Note that we consider orthogonal spectrum access here to reveal insights on joint resource allocation in MEC. Extension to multi-cell MEC systems with frequency reuse is discussed in Section V.

Computing resources: Let us denote the computational capacity of the MEC server at BS by and the set of users associated with BS by . The users served by the BS , i.e., share the computing resource of the MEC server. We denote the computing resource allocated to user as , satisfying . Then, the computational time of user ’s task is given by [13].

Energy consumption minimization: We consider the problem of total transmission energy minimization, under the constraint on the completion time of the computational tasks. That is, for each user , the sum of the transmission and computational times should not violate the maximum delay , i.e., . The delay constraint then can be turned into the following rate requirement: .

The energy minimization problem can be formulated as

s.t. (1b)


are the vectors of allocated powers

, bandwidth and computational resource , respectively. Inequality constraints (1b) reflect the minimum data rate requirement for each user. Constraints (1c) limit the bandwidth, while (1d) restrict the computing resource.

Iii Centralized Resource Allocation

To solve P1, the wireless and computing resources need to be allocated jointly. They are however coupled in a non-linear way through the delay constraint. To progress with the solution, we first state the following theorem.

Theorem 1

Under any given bandwidth and computing resource allocation , the energy consumption is minimized when , holds and the transmission power is set as where is the minimum rate that still fulfills the delay requirement, i.e., .


When and are given, the energy consumption of the users is independent, and minimizing the total energy consumption is equivalent to minimizing that of each user. Without loss of generality, we look at , which can be reformulated as . Clearly, increases with , and thereofre, is minimized when the minimum power is used. Meanwhile, to satisfy the delay constraint, we have , i.e., . At equality the achieved rate is , which in turn results a transmission time of . This concludes the proof.

Let us then reformulate P1, based on Theorem 1. In addition, let us replace variables with


This then leads to

s.t. (3b)

In P2, equality (3c) is clearly not affine, and thus, the feasible set is non-convex. To address it, we relax the equality constraint and substitute (3c) with


As a consequence of Theorem 1, for any user , the energy consumption decreases if , the computing resource allocated to the user is increased. Thus, for the optimal solution, equality is achieved in (4), which means substituting (3c) with (4) will not change the solution.

Theorem 2

Problem P2 with the relaxed constraint (4) is a convex optimization problem.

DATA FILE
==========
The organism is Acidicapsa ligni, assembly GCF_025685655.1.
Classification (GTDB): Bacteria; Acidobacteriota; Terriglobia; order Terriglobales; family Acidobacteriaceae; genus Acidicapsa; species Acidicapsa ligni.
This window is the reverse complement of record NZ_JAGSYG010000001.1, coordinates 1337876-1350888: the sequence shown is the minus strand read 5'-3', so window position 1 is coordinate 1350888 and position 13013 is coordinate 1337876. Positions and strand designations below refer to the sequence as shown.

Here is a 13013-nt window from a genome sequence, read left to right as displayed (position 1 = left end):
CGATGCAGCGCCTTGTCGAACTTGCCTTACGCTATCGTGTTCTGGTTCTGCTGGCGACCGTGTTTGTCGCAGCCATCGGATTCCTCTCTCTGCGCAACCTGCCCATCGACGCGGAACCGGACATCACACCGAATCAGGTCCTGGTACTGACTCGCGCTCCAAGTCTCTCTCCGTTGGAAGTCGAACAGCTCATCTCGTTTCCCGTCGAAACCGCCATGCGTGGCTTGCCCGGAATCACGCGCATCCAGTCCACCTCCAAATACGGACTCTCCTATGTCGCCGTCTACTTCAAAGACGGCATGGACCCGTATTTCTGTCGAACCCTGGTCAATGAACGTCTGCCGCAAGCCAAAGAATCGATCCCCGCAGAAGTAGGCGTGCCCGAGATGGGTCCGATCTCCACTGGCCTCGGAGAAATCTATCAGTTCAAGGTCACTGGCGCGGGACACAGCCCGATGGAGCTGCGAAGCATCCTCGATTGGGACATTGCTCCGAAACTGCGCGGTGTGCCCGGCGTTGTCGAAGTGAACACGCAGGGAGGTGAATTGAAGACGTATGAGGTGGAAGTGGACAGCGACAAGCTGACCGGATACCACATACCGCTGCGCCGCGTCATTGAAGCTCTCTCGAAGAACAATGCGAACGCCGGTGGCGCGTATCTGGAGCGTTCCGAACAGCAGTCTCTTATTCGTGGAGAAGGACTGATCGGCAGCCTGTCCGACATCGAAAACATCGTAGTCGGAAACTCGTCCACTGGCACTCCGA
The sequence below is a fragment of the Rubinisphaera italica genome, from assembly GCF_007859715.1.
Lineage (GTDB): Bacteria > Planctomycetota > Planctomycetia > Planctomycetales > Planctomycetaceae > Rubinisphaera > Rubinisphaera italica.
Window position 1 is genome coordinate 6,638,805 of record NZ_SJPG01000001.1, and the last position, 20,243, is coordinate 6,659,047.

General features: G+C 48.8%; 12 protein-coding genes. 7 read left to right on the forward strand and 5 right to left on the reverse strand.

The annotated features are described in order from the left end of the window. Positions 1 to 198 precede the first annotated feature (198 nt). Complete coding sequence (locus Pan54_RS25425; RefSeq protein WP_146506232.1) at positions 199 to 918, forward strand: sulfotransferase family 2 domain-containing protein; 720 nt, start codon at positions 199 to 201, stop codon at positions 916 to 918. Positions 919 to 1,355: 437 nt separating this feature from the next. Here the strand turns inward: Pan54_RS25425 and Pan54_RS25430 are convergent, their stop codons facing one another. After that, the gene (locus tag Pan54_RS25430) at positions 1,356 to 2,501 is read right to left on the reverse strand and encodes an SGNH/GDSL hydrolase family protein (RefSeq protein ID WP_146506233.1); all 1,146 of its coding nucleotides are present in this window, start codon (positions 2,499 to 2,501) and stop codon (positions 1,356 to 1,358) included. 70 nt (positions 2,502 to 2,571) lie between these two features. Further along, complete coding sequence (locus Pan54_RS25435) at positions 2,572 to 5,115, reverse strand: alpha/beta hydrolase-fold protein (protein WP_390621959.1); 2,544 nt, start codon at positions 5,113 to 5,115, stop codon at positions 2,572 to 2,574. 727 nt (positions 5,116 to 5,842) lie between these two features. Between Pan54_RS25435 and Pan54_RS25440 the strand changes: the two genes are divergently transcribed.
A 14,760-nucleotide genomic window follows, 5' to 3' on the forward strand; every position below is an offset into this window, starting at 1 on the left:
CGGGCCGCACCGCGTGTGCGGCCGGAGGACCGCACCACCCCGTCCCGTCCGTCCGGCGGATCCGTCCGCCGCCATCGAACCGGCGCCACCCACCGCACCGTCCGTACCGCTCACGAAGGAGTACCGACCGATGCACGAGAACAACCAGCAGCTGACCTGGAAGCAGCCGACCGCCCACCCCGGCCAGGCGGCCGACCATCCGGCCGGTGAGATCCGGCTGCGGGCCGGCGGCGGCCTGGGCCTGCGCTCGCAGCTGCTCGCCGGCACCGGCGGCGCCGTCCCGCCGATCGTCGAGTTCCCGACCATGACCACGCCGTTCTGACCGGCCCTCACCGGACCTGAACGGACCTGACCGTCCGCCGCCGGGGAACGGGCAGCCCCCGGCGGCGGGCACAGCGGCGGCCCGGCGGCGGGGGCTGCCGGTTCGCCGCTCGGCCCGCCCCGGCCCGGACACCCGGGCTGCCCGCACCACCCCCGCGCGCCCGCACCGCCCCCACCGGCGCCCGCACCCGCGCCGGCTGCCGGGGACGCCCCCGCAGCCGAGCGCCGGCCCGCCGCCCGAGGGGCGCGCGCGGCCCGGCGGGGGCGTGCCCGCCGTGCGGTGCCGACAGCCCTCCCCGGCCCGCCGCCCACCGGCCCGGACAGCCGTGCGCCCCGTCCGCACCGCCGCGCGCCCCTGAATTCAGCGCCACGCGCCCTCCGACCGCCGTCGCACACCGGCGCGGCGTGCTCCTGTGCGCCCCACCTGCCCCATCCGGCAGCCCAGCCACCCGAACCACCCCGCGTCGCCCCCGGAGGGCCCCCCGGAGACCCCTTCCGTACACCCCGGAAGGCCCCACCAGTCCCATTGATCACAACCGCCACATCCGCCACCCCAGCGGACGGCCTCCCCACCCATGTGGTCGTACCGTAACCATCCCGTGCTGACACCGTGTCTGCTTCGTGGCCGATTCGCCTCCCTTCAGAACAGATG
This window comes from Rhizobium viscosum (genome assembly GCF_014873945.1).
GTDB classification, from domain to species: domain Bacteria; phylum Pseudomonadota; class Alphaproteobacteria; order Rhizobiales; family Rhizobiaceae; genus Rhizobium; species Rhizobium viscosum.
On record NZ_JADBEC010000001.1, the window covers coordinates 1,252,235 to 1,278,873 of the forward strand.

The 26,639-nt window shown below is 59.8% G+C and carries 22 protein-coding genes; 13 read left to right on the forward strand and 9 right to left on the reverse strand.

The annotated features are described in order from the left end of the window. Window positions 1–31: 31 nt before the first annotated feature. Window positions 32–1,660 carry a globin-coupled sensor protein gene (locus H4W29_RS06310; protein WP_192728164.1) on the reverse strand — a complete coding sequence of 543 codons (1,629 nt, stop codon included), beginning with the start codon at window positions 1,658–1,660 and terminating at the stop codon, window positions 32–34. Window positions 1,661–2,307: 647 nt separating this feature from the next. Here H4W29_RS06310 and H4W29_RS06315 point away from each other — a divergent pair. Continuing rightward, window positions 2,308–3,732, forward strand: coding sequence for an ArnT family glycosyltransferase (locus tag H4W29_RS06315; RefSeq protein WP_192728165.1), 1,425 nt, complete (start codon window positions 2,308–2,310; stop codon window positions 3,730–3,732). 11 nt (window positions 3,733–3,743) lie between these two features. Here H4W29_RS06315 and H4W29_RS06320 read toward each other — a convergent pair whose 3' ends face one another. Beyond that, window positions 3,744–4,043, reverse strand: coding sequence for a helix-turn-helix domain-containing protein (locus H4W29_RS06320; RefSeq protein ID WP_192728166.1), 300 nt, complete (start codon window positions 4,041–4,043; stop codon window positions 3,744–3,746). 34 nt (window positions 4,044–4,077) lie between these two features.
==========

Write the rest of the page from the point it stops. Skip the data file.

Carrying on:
First, equality constraint (3b) is affine. Then, for inequality constraint (4), its second derivative is , and thus, it is convex. Last, let us consider the objective function (3a). It can be seen that the energy consumption for each user is only affected by its own variables, e.g., for user , is only affected by and . Therefore, we can consider each user separately. Without loss of generality, we consider user , whose Hessian matrix is given by

where , while . Besides, . After some algebraic manipulations, it can be verified that holds for all , which indicates (3a) is convex. This completes the proof.

Based on Theorem 2, the optimal solution of P2 can be obtained using standard convex optimization methods in a centralized manner.

Iv Distributed Resource Allocation with dynamic Spectrum Sharing

In this section we propose an Iterative Resource Allocation algorithm to solve problem P2, that lends itself to a distributed implementation, with decreased signaling needs. As shown in Algorithm 1, it follows two iterative steps: i) the Bandwidth Allocation Algorithm (BAA) updates to allocate bandwidth across and within the BSs, for given , and ii) the Computation resource Allocation Algorithm (CAA) updates to allocate the computing resource at each BS, for given bandwidth allocation . We denote by and the energy consumption of user after optimizing and , respectively, and is the stop condition.

1:Initialization: ;
2:Update based on BAA, and calculate ;
4:while do
5:       Update based on CAA, and recalculate ;
6:       Update based on BAA, and recalculate ;
7:end while
Algorithm 1 Iterative Resource Allocation

The Bandwidth Allocation Algorithm (BAA): Assuming that the computing resource allocation is given, problem P2 is simplified as


Since , P3 is a convex problem, and we can use the Karush-Kuhn-Tucker (KKT) condition to derive the optimal . The KKT condition for user is